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Vol. VIII, No. 10
Vol. VIII, No. 10
May 18, 2004
McCain Vows Another Vote on Energy Rationing Bill
At a May 6 hearing, Senator John McCain (R-Az.) vowed to seek a second vote before the end of this Congress on his bill to cap greenhouse gas emissions. McCain is the chief co-sponsor along with Senator Joseph Lieberman (D-Conn.) of the Climate Stewardship Act, S. 139, which would create the infrastructure necessary to ration hydrocarbon energy.
McCain made the remarks at a May 6 hearing of the Commerce, Science, and Transportation Committee, which he chairs. The purpose of the hearing was to promote global warming alarmism. Notable was the testimony of Paul Epstein, M.D., the well-known expert on anything that might further his political agenda. Epstein tried to associate the increasing incidence of childhood asthma with increasing atmospheric carbon dioxide levels, although he never made the connection clear.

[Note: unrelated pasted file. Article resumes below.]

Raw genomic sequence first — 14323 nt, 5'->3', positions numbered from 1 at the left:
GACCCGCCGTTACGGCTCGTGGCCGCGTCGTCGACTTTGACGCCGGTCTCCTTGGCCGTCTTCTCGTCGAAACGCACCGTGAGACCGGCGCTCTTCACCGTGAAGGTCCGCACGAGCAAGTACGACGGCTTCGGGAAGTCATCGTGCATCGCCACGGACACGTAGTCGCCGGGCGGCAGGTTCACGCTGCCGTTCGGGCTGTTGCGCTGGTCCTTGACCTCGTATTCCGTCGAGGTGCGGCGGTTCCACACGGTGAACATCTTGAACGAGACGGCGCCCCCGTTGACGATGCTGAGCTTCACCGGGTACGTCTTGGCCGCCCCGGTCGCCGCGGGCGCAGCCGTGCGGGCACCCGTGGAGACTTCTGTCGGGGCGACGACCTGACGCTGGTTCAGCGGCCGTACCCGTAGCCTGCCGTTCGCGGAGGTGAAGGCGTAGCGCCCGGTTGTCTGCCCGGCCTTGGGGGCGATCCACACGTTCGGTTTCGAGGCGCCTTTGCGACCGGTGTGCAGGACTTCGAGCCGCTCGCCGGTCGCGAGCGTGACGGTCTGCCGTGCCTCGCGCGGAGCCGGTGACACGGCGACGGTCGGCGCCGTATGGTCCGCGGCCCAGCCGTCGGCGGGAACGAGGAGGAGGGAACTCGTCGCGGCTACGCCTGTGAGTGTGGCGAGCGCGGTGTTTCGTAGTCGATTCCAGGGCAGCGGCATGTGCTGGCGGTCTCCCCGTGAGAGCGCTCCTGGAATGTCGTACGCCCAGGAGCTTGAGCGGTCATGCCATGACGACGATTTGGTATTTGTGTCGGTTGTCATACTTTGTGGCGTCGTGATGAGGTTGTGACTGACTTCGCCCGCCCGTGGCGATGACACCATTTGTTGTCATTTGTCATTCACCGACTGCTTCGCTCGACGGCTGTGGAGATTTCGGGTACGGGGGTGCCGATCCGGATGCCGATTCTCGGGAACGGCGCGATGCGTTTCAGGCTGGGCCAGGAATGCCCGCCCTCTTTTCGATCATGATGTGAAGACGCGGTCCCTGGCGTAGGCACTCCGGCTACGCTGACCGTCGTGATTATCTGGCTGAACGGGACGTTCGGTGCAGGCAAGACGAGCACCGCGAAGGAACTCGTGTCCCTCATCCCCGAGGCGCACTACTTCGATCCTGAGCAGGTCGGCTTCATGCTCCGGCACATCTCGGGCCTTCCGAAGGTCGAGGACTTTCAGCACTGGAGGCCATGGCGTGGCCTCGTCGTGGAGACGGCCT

S. 139 does not have the votes to be passed out of the Environment and Public Works Committee, yet McCain secured a vote for it on the Senate floor last October 30, when weaker version of the bill was defeated 43 to 55. McCain forced Senate Majority Leader Bill Frist (R-Tenn.) to schedule this vote on S. 139 in exchange for McCain’s agreement to allow the Domenici energy bill to be replaced by the Daschle energy bill from the previous Congress. That switch required unanimous consent under Senate rules.